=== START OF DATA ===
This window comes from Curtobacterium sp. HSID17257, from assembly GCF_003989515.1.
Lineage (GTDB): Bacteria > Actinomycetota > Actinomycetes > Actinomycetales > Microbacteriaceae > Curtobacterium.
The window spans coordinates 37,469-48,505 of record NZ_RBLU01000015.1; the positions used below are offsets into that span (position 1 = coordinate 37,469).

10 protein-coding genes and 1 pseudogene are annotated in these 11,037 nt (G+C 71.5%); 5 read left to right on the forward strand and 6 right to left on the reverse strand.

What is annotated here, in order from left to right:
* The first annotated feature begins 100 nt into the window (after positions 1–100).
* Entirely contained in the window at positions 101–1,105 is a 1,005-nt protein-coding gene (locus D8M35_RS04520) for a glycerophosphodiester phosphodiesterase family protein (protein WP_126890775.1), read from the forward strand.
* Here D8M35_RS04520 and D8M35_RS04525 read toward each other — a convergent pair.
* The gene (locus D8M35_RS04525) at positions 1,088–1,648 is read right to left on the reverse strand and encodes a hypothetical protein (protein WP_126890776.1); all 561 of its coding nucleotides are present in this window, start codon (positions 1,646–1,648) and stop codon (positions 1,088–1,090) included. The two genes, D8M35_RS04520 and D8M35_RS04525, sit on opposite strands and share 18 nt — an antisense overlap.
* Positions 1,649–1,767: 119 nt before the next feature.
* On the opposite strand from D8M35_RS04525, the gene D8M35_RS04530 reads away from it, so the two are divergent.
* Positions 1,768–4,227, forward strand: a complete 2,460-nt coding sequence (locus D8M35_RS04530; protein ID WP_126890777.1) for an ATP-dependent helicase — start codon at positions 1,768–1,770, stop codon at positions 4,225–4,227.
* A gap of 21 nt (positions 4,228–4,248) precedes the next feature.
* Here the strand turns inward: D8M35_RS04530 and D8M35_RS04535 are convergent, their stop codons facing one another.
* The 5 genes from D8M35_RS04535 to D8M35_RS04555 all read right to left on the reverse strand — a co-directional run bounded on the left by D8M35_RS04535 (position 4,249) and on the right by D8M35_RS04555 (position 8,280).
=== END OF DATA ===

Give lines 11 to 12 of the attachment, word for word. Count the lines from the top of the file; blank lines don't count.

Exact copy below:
* On the opposite strand from D8M35_RS04525, the gene D8M35_RS04530 reads away from it, so the two are divergent.
* Positions 1,768–4,227, forward strand: a complete 2,460-nt coding sequence (locus D8M35_RS04530; protein ID WP_126890777.1) for an ATP-dependent helicase — start codon at positions 1,768–1,770, stop codon at positions 4,225–4,227.